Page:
Ask the Aquarium: What Causes Round Holes in Sea Shells?
Q. I find a lot of shells on the beach with perfect round holes in them. What causes this?
A. The animals that once lived in these shells were most likely the victims of predation -- and the predator was most likely a relative. Nature, after all, isn't sentimental.
Although holes in some shells are from punctures, or wear and tear by the sea, the neat, precisely drilled holes you describe are definitely the work of a hunter.
The majority of shells found on beaches are former homes of mollusks. There are some 50,000 living species of mollusks. The two largest classes are bivalves and univalves. Bivalves, such as clams, mussels, oysters and scallops, have two hinged shells. Whelks, conchs, various snails and other univalves have just one shell. Bivalves and univalves often prey on each other.
In general, the two-hinge shelled animals, the bivalves, lead a quiet, sedentary life, filtering and feeding on the abundance of drifting microscopic plants and animals. Scallops, however, are an exception: These bivalves can move by creating jets of water that propel them along. Interestingly, they are considered the only migratory bivalve.
Univalves, on the other hand, are much more mobile and active. Univalves are gastropods, literally meaning "stomach foot," which is what these animals use to get around. This mobility allows them to search for hapless bivalves to devour.
An example of a marauding univalve is the attractive moon snail, also known as shark's eye. The moon snail is an avid predator. Once it locates its prey -- whether it's a clam, scallop, or another moon snail -- it begins slowly drilling and scraping its victim's hard shell with a file-like rasping tongue called a radula.
This is aided by the secretion of hydrochloric acid which helps soften the shell. When the moon snail breaks through, it inserts its mouth parts and begins feasting on its still-living dinner. Depending on the thickness of the victim's shell, it may take more than a day to drill the hole, but what's time to a snail?
Other snails take the boring radula further. Cone snails have turned this instrument into a venom-tipped harpoon, which they stab with a lightning-fast thrust, almost instantly paralyzing their prey.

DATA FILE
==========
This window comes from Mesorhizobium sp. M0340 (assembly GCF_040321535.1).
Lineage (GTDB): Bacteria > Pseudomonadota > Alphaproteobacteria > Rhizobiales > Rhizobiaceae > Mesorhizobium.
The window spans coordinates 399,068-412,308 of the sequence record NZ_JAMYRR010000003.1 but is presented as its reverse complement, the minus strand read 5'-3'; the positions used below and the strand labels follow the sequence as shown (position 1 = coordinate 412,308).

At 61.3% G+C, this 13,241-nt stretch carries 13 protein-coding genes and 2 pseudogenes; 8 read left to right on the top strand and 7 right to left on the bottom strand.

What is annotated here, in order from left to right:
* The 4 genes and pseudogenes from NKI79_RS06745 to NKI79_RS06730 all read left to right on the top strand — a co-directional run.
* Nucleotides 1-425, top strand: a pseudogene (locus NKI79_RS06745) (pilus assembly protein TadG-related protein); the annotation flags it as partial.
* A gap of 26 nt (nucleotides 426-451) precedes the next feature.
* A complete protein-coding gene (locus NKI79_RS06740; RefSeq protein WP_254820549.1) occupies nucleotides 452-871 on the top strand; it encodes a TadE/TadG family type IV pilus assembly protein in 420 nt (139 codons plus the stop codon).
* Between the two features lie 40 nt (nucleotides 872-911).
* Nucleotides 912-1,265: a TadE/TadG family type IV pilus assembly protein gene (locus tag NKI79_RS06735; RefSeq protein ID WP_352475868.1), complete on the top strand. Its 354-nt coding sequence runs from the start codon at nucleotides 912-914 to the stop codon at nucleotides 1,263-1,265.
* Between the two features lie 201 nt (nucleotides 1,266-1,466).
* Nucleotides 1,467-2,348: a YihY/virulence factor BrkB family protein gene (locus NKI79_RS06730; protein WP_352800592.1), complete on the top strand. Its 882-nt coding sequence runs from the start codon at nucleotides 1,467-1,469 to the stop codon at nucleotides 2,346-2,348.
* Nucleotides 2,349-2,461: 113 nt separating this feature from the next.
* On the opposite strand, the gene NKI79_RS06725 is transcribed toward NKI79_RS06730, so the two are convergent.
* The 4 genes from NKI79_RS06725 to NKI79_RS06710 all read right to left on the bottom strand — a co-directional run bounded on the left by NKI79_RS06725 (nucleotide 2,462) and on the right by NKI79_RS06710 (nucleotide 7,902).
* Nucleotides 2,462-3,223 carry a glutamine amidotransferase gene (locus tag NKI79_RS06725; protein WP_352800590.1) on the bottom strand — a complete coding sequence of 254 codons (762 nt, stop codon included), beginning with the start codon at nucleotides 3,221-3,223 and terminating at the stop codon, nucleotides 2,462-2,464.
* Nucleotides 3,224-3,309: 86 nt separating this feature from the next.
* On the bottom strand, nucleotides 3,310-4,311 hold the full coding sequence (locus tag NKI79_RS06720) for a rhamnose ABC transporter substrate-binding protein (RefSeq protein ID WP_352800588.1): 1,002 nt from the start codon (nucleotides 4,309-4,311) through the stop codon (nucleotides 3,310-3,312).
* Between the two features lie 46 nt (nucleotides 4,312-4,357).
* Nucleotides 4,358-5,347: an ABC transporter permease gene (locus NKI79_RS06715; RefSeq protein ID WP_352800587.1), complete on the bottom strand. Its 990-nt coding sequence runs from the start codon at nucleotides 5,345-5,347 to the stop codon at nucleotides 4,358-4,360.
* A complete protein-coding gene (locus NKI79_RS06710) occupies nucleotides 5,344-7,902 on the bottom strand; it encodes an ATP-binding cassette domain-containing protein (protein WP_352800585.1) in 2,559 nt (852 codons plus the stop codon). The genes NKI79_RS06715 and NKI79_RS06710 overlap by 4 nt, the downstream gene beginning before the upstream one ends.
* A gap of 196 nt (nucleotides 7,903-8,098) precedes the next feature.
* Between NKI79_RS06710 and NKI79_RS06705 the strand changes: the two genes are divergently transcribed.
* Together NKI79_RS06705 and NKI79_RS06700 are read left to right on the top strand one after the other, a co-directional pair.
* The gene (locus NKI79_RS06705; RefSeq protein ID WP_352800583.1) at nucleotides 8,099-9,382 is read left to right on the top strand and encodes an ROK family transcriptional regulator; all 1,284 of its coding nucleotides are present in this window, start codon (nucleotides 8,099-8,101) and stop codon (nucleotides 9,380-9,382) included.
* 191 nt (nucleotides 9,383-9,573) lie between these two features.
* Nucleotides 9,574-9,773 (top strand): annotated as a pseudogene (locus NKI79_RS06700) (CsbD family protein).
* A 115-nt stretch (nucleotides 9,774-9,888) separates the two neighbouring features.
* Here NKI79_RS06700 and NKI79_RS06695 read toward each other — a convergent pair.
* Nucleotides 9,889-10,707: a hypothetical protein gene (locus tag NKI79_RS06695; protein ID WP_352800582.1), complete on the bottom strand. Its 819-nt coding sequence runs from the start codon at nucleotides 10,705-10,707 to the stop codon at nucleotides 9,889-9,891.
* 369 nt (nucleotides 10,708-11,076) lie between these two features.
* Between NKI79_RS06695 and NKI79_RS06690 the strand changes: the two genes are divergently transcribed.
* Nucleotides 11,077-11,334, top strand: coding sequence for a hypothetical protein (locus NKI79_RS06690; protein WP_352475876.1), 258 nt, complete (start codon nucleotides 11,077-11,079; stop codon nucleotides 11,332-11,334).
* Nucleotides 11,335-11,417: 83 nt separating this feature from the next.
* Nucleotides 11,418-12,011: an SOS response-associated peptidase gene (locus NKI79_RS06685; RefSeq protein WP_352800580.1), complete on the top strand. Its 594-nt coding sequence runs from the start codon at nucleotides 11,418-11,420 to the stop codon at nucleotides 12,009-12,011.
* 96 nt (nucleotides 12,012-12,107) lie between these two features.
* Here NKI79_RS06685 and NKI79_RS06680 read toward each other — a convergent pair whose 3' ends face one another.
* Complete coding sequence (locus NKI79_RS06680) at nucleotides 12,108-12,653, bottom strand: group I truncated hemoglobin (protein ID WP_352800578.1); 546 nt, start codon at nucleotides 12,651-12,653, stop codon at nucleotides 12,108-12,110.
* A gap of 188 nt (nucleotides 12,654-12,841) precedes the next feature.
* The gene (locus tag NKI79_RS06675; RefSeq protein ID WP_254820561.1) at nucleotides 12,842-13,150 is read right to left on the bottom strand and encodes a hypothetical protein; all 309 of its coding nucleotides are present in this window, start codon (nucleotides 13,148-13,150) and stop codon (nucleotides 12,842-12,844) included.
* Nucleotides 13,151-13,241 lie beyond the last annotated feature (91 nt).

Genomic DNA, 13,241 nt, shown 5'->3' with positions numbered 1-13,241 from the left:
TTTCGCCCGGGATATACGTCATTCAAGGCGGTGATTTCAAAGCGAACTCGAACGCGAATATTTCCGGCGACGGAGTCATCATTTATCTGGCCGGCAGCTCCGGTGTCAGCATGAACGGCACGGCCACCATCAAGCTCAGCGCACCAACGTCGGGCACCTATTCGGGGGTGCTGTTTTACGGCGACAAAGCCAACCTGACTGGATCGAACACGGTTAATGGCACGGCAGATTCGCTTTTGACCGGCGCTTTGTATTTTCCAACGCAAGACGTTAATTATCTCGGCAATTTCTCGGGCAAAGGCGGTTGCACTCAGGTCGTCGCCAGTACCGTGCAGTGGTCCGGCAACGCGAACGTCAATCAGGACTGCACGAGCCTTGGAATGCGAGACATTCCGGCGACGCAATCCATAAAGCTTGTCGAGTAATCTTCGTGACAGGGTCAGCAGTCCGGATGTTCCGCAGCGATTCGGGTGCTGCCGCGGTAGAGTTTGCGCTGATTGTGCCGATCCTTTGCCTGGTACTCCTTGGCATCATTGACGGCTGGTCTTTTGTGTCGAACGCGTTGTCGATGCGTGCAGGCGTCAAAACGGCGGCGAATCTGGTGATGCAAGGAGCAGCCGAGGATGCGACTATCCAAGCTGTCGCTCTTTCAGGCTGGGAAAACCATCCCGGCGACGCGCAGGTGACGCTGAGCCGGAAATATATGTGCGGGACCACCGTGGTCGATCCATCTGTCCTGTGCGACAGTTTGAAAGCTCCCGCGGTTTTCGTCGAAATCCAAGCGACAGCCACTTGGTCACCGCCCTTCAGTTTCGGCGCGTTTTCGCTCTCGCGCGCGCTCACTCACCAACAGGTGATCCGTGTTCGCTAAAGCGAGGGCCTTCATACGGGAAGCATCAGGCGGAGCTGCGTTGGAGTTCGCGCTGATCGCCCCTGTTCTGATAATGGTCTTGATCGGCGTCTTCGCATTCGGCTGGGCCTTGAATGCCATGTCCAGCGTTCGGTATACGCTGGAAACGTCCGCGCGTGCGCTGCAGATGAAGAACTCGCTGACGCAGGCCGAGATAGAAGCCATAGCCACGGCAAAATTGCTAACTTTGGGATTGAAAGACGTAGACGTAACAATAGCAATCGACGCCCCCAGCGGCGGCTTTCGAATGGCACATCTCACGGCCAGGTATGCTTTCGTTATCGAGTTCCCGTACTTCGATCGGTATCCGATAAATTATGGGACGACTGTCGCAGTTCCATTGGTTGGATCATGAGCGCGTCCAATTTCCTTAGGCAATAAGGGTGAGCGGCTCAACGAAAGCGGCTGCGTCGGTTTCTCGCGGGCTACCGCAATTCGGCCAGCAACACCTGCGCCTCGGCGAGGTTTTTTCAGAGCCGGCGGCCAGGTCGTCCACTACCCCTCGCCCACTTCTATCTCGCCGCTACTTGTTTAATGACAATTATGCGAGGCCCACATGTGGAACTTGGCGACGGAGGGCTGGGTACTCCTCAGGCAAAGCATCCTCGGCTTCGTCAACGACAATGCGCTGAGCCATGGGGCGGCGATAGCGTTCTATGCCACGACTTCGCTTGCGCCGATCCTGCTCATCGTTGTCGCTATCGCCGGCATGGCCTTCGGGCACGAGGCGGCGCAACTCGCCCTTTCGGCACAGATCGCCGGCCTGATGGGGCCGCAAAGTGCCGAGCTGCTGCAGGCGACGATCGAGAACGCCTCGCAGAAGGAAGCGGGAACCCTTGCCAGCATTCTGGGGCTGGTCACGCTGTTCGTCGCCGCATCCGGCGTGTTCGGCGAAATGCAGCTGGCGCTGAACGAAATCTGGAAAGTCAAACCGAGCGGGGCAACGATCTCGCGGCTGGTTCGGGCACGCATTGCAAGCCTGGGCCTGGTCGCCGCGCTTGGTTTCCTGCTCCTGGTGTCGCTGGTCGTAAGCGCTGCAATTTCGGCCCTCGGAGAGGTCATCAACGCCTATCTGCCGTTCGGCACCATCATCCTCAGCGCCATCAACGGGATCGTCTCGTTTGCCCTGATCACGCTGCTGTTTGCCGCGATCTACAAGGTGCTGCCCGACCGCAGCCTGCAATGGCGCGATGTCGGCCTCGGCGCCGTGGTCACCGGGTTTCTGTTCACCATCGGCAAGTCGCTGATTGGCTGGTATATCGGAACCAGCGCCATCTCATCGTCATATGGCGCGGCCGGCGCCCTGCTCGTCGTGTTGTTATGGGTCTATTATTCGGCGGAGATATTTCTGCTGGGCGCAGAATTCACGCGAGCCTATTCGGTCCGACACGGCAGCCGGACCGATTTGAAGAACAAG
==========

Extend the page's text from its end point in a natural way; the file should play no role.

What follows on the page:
Whelks use another approach. Hunting clams and other bivalves just beneath the sand's surface, whelks grip their catch tightly with their extendible body parts. Then, using the sharp edge of their shell like a knife blade, they pry open their victim's hinged shell and begin feasting. Empty clam shells with chipped edges indicate a lost battle with a whelk. Whelks in turn are fed upon by an even bigger snail -- the giant horse conch.
Lovely Scotch bonnets feed on sand dollars and sea urchins by secreting sulfuric acid to dissolve the hard outer layer, then boring through to feed on the insides. Bonnets themselves are fed on by stone crabs, which can crush their shells.
The lettered olive prefers to dine on plentiful coquina clams found at the surf's edge. The olive envelops the small clam with its body and secretes a paralyzing mucous. Some murex snails also use this technique.
Other murex species drill through their prey's shell, and still others apply strong, sustained pressure which eventually opens up even the most stubborn oyster.
It's a tough world beneath the sea. Between univalves and bivalves, it's a never-ending battle of predator and prey.
The state operates three public aquariums; one in Pine Knoll Shores, another at Fort Fisher and a third on Roanoke Island. The aquariums are administered by the North Carolina Department of Environment and Natural Resources, and are designed to inspire appreciation and conservation of North Carolina's aquatic environment. For more information about the Aquariums, log onto www.ncaquariums.com, or call 800-832-FISH.
Sherry White works for the public affairs office of the N.C. Aquariums.
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